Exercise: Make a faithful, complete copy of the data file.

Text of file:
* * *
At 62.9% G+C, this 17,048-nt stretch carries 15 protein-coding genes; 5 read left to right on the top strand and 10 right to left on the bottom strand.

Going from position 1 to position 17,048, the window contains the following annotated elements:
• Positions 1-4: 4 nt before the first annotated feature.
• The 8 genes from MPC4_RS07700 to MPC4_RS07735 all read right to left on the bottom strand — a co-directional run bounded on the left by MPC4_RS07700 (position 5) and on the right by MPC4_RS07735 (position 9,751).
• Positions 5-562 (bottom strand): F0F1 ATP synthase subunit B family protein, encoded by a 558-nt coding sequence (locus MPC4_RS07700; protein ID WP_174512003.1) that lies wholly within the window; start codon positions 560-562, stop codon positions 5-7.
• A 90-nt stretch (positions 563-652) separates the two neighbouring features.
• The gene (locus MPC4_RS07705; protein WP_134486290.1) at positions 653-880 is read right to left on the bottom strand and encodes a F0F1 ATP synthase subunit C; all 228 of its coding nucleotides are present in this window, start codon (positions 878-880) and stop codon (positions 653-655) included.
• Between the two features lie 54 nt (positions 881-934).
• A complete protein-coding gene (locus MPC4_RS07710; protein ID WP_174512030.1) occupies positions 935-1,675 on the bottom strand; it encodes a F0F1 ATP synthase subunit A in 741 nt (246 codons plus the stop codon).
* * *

At 62.9% G+C, this 17,048-nt stretch carries 15 protein-coding genes; 5 read left to right on the top strand and 10 right to left on the bottom strand.

Going from position 1 to position 17,048, the window contains the following annotated elements:
• Positions 1-4: 4 nt before the first annotated feature.
• The 8 genes from MPC4_RS07700 to MPC4_RS07735 all read right to left on the bottom strand — a co-directional run bounded on the left by MPC4_RS07700 (position 5) and on the right by MPC4_RS07735 (position 9,751).
• Positions 5-562 (bottom strand): F0F1 ATP synthase subunit B family protein, encoded by a 558-nt coding sequence (locus MPC4_RS07700; protein ID WP_174512003.1) that lies wholly within the window; start codon positions 560-562, stop codon positions 5-7.
• A 90-nt stretch (positions 563-652) separates the two neighbouring features.
• The gene (locus MPC4_RS07705; protein WP_134486290.1) at positions 653-880 is read right to left on the bottom strand and encodes a F0F1 ATP synthase subunit C; all 228 of its coding nucleotides are present in this window, start codon (positions 878-880) and stop codon (positions 653-655) included.
• Between the two features lie 54 nt (positions 881-934).
• A complete protein-coding gene (locus MPC4_RS07710; protein ID WP_174512030.1) occupies positions 935-1,675 on the bottom strand; it encodes a F0F1 ATP synthase subunit A in 741 nt (246 codons plus the stop codon).